In the wake of the racist mass shooting carried out in Buffalo, New York, over the weekend, I’ve been thinking about the tantrum Republican Sen. Ted Cruz of Texas threw during Judge Ketanji Brown Jackson’s confirmation hearings in March.
Specifically, I’ve thought about the bizarre point at which Cruz railed against Ibram X. Kendi’s book “Antiracist Baby,” alleging the book — which had nothing to do with Jackson — unfairly demonized white babies as racist. This was a deliberately dim summary of a book meant to discourage racist views at a young age.
As a country, we should be holding congressional hearings about white parenthood and young white men’s susceptibility to extremist violence.
But white children deserve a more promising, less stupid future than the ones conservatives like Cruz are looking to give them. And 10 people killed, allegedly by an 18-year-old white nationalist who believes in the deluded “great replacement theory,” is all the evidence one needs to prove white people shouldn't spurn methods that might make them more effective parents in a world rife with racism.
And, in fact, the spike in sales of “Antiracist Baby” following Cruz’ diatribe seems to indicate that there is an appetite for antiracist teachings among some white parents — not just because they will make the world better, but because they will make their children better, too. White parents who share this belief need to be more vocal in denouncing the massacre in Buffalo, and highlighting its relationship to the current crises afflicting white parents and kids.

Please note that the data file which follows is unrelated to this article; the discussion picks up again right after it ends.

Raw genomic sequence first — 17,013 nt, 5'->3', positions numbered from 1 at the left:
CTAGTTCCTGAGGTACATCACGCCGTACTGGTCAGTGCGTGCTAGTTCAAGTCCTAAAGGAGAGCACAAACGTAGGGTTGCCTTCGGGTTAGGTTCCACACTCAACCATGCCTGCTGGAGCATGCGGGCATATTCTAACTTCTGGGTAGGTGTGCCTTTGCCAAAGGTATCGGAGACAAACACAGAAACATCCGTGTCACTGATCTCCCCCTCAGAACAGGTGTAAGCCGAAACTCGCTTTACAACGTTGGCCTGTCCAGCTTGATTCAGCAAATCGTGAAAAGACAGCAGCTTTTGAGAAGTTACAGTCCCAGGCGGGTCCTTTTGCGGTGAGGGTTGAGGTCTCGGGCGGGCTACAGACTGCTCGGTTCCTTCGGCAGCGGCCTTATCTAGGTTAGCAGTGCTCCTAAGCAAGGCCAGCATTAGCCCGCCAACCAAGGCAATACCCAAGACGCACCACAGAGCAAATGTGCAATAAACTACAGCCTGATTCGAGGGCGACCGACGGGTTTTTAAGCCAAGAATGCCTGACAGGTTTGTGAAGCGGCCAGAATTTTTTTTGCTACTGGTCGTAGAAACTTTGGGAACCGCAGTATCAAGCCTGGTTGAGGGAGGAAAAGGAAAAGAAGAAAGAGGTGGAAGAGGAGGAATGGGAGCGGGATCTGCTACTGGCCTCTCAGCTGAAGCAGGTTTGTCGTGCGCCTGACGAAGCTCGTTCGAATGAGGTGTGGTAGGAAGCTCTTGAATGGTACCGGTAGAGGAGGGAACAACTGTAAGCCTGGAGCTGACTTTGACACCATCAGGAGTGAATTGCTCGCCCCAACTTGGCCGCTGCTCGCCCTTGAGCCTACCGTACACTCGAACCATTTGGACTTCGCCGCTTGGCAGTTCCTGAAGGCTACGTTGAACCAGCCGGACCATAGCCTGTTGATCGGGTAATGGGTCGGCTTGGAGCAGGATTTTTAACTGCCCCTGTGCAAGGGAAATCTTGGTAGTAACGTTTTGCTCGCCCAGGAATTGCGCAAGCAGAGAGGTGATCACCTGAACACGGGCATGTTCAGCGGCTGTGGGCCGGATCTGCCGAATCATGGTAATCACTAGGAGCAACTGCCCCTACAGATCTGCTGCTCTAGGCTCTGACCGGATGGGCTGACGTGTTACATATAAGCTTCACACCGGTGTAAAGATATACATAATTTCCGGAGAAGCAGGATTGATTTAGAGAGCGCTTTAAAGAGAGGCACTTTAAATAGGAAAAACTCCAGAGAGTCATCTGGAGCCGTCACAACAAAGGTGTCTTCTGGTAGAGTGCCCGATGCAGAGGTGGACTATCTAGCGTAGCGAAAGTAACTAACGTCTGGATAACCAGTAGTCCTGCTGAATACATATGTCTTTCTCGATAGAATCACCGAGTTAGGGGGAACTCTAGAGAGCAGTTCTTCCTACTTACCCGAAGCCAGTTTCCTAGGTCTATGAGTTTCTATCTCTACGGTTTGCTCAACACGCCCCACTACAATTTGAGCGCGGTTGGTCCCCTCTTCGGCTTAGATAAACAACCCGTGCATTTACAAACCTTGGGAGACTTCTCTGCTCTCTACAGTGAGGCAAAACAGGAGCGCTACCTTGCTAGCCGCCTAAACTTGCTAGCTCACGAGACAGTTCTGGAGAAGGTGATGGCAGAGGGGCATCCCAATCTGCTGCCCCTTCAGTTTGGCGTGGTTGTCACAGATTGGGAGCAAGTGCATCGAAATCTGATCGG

To be clear: By “crises,” I’m referring to the obsession some parents have shown with censoring history about racial inequality, along with the inability of some white people to deter their children from embracing white nationalist views. Both are obstacles to living happily and peacefully in a multiracial democracy.
As a country, we should be holding congressional hearings about white parenthood and young white men’s susceptibility to extremist violence. We should be commissioning studies and hosting symposiums on the inheritance of white racism, not unlike the ways the U.S. government has sought to diagnose maladies in Black culture and Black families in the past.
Testifying before Congress last September, FBI Director Christopher Wray said white supremacists make up “the biggest chunk of our domestic terrorism portfolio overall” and “have been responsible for the most lethal attacks over the last decade.” Many of those terrorist attacks — like the Buffalo massacre — were committed by young, white men.
Racist lies are taking root in white households across the country.
Wray’s testimony followed the release of a violent extremism report by the director of national intelligence that found “biases against minority populations and perceived government overreach" will undoubtedly continue to drive domestic violent extremists' "radicalization and mobilization to violence.”
That’s a perfect description of the Buffalo massacre, which appears to have been motivated by the shooter’s antisemitic view that Jews are plotting to replace white Americans with nonwhite people for political gain. The shooter was charged Saturday with first-degree murder. He pleaded not guilty.
Racist lies are taking root in white households across the country. White parents who still have the wherewithal and desire to deny them need to speak up — not simply for the country’s sake but for the sake of their children’s mental and physical well-being.